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Understanding Mental Illness

Feb 19, 2001 585 Words
Understanding Mental Illness: Means for Lifting the Stigma
As a victim of the debilitating mental illness clinical depression, I have a first hand knowledge of the terrible stigma attached to seeking medical help for this and similar problems. When the diagnosis was made, I told no one that I was seeing a psychologist. I feared what people would think of me and how they would react to one of their friends seeing a "shrink". Because mental illnesses are not well known and even less well understood, people tend to fear them. People who may be afflicted with mental illnesses often shy away from treatment because they fear that they will be labeled "crazy" or sent to an institution. I think that the stigma attached to mental health care could be easily lifted if regular psychiatric examinations were instituted, much the same as regular physicals. As people are exposed to the illnesses and begin to understand their origins and ways to help, this fear of people afflicted with the diseases should shrink (ha ha) and eventually disappear.

As our country moves from a society made up of mainly manual laborers, to a society of white-collar workers, Americans find themselves with more and more leisure time. Often, if everything is going well in the world, society will look for problems to take the place of those that have been eliminated. For example, during the past ten years, Americans have had few really big problems, there have been no close to home wars, the economy is doing well, and unemployment has been dramatically down. Because of this, people have had large amounts of free time and energy, which was previously spent trying to work out larger problems and issues. For many people, this time is spent looking within themselves and often noticing things within their personality and psyche that would have been overlooked by earlier generations (onhealth.com/ conditions/cause). Statistics of today would lead one to believe that the occurrence of these illnesses has increased, however; awareness and the willingness of the victim to receive help has increased instead. There is less of a stigma attached to seeking mental health care than there has ever been before in this country. People are more willing to recognize and obtain help for their problems instead of ignoring them and going on with their lives as if nothing is wrong. With the continual exposure of the general public to these diseases, society is sure to place even a lesser degree of shame on the sufferer and his or her family.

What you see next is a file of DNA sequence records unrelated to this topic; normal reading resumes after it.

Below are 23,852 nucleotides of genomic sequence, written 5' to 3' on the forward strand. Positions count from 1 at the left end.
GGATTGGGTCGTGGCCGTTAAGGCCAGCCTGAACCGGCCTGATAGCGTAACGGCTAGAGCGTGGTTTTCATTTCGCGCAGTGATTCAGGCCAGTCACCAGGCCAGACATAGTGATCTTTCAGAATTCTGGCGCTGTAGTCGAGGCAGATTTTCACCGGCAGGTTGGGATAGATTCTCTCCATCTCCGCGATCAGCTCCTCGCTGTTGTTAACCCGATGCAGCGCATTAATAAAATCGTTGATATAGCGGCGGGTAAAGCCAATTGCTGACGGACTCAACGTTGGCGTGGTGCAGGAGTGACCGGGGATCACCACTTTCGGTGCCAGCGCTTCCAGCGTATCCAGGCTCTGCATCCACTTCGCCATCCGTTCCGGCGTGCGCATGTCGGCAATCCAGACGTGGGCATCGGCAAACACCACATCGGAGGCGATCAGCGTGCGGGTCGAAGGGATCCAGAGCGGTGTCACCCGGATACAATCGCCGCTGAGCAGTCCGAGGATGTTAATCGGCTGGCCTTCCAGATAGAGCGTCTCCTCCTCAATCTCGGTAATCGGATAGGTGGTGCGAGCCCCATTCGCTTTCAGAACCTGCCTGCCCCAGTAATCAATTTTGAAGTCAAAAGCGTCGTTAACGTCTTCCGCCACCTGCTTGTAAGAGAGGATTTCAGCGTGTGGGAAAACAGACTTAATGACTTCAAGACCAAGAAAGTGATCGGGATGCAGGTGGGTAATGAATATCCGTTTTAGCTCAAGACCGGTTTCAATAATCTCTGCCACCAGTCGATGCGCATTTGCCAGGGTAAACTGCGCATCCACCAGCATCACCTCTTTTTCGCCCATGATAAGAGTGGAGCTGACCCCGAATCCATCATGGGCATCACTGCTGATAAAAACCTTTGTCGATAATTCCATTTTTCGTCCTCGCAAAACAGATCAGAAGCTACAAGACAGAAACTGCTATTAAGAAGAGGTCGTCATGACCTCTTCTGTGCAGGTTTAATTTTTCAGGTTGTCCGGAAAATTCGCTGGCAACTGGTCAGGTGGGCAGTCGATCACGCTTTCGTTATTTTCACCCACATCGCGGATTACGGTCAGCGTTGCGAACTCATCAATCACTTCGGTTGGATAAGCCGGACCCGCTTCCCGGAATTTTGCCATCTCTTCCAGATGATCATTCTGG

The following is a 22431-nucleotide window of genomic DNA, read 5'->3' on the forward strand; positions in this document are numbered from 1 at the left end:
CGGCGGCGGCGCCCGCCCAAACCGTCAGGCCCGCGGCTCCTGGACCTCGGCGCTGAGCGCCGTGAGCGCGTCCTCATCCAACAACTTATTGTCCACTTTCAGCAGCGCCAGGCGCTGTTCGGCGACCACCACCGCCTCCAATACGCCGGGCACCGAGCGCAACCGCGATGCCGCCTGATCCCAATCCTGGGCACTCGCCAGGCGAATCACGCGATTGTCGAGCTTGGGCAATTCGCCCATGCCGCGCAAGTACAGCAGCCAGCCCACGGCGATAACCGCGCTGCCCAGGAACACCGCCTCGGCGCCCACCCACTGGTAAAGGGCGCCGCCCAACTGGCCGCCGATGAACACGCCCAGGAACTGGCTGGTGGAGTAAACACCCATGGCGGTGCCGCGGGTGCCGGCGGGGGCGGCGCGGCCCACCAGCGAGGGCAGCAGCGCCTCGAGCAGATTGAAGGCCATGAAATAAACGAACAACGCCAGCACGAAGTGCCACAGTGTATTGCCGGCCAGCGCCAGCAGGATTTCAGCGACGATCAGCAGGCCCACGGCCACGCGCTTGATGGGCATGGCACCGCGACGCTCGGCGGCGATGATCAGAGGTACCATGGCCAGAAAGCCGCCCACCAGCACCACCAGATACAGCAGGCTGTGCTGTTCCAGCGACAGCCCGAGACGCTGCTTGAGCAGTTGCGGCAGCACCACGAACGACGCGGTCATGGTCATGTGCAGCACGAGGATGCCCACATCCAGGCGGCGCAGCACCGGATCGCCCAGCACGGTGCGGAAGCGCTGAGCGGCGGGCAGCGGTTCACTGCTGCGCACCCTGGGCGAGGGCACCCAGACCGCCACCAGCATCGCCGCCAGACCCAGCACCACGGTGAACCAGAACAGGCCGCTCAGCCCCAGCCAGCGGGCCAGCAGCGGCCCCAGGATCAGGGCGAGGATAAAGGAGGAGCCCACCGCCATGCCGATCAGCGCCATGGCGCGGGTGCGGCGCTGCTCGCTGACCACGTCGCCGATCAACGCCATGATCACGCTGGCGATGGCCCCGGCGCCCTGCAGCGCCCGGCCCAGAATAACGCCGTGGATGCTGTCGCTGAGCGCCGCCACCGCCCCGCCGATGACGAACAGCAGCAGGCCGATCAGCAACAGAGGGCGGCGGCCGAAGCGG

Mental illnesses can be devastating to not only the sufferer, but also the sufferer's family and friends. Early detection and prompt administration of treatment help in the overall treatment of the mentally ill. If you or someone you know suffers from a known mental illness, don't ignore it, get help. Early detection is the key to fixing the problem quickly and easily.

Works Cited
Robb, Martin and Jerome Kroll. The Reality of Mental Illness (Cambridge University, 1986 New Standard Encyclopedia (1990) Mental Illnesses vol.11. Chicago, Illinois Standard Education Corporation. 2000 Depression.com [Internet] http://www.depression.com [accessed July 25, 2000] 2000 On Health [Internet] Mental Illnesses. http://www.onhealth.com/conditions/ resource/conditions/item483 [accessed July 25, 2000] 2000 Health-Center [Internet] Mental Health. http://www.health-center.com/mental health/bipolar [accessed July 25, 2000] 2000 Health-Center [Internet] Mental Health. http://www.health-center.com/mental health/schizophrenia [accessed July 25, 2000]

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